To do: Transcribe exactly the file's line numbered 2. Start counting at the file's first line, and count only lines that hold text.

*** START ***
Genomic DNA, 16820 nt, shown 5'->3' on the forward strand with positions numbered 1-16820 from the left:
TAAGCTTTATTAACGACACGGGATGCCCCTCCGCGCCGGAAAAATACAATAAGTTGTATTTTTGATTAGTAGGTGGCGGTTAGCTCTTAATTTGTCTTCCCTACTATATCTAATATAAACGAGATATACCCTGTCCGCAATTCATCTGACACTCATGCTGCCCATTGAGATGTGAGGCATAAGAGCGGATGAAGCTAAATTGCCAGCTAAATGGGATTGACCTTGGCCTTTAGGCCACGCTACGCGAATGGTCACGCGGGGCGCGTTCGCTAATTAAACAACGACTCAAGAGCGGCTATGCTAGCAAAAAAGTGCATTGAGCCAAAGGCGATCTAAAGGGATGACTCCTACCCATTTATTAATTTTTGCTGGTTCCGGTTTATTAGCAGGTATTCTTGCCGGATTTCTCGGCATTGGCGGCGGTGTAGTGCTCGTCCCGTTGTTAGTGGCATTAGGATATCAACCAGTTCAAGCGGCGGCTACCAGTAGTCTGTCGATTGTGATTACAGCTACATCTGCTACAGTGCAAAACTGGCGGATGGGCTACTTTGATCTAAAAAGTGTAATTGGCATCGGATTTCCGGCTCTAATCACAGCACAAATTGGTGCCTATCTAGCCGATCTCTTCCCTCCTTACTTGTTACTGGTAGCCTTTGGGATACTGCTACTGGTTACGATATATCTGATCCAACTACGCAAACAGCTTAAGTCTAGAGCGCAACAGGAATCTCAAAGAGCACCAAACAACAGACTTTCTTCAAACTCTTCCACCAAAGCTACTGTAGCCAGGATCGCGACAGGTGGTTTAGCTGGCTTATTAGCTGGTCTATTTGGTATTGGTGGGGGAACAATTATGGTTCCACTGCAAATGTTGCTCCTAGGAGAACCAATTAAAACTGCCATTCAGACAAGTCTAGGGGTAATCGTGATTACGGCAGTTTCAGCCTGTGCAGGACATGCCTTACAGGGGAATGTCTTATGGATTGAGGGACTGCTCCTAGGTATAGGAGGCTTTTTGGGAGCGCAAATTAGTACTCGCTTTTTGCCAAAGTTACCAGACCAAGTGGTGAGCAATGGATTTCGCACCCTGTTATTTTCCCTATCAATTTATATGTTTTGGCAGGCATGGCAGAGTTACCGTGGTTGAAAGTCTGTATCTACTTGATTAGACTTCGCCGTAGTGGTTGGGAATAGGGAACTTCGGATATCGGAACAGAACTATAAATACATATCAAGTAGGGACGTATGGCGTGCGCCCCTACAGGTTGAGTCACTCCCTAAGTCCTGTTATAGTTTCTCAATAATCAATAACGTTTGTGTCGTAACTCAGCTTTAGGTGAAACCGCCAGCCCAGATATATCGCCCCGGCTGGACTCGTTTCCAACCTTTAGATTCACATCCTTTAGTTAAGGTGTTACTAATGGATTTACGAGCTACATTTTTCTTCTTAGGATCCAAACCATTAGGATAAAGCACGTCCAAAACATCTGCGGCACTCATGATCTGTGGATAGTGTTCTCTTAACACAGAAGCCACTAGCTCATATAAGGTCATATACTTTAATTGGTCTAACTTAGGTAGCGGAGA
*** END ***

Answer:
TAAGCTTTATTAACGACACGGGATGCCCCTCCGCGCCGGAAAAATACAATAAGTTGTATTTTTGATTAGTAGGTGGCGGTTAGCTCTTAATTTGTCTTCCCTACTATATCTAATATAAACGAGATATACCCTGTCCGCAATTCATCTGACACTCATGCTGCCCATTGAGATGTGAGGCATAAGAGCGGATGAAGCTAAATTGCCAGCTAAATGGGATTGACCTTGGCCTTTAGGCCACGCTACGCGAATGGTCACGCGGGGCGCGTTCGCTAATTAAACAACGACTCAAGAGCGGCTATGCTAGCAAAAAAGTGCATTGAGCCAAAGGCGATCTAAAGGGATGACTCCTACCCATTTATTAATTTTTGCTGGTTCCGGTTTATTAGCAGGTATTCTTGCCGGATTTCTCGGCATTGGCGGCGGTGTAGTGCTCGTCCCGTTGTTAGTGGCATTAGGATATCAACCAGTTCAAGCGGCGGCTACCAGTAGTCTGTCGATTGTGATTACAGCTACATCTGCTACAGTGCAAAACTGGCGGATGGGCTACTTTGATCTAAAAAGTGTAATTGGCATCGGATTTCCGGCTCTAATCACAGCACAAATTGGTGCCTATCTAGCCGATCTCTTCCCTCCTTACTTGTTACTGGTAGCCTTTGGGATACTGCTACTGGTTACGATATATCTGATCCAACTACGCAAACAGCTTAAGTCTAGAGCGCAACAGGAATCTCAAAGAGCACCAAACAACAGACTTTCTTCAAACTCTTCCACCAAAGCTACTGTAGCCAGGATCGCGACAGGTGGTTTAGCTGGCTTATTAGCTGGTCTATTTGGTATTGGTGGGGGAACAATTATGGTTCCACTGCAAATGTTGCTCCTAGGAGAACCAATTAAAACTGCCATTCAGACAAGTCTAGGGGTAATCGTGATTACGGCAGTTTCAGCCTGTGCAGGACATGCCTTACAGGGGAATGTCTTATGGATTGAGGGACTGCTCCTAGGTATAGGAGGCTTTTTGGGAGCGCAAATTAGTACTCGCTTTTTGCCAAAGTTACCAGACCAAGTGGTGAGCAATGGATTTCGCACCCTGTTATTTTCCCTATCAATTTATATGTTTTGGCAGGCATGGCAGAGTTACCGTGGTTGAAAGTCTGTATCTACTTGATTAGACTTCGCCGTAGTGGTTGGGAATAGGGAACTTCGGATATCGGAACAGAACTATAAATACATATCAAGTAGGGACGTATGGCGTGCGCCCCTACAGGTTGAGTCACTCCCTAAGTCCTGTTATAGTTTCTCAATAATCAATAACGTTTGTGTCGTAACTCAGCTTTAGGTGAAACCGCCAGCCCAGATATATCGCCCCGGCTGGACTCGTTTCCAACCTTTAGATTCACATCCTTTAGTTAAGGTGTTACTAATGGATTTACGAGCTACATTTTTCTTCTTAGGATCCAAACCATTAGGATAAAGCACGTCCAAAACATCTGCGGCACTCATGATCTGTGGATAGTGTTCTCTTAACACAGAAGCCACTAGCTCATATAAGGTCATATACTTTAATTGGTCTAACTTAGGTAGCGGAGA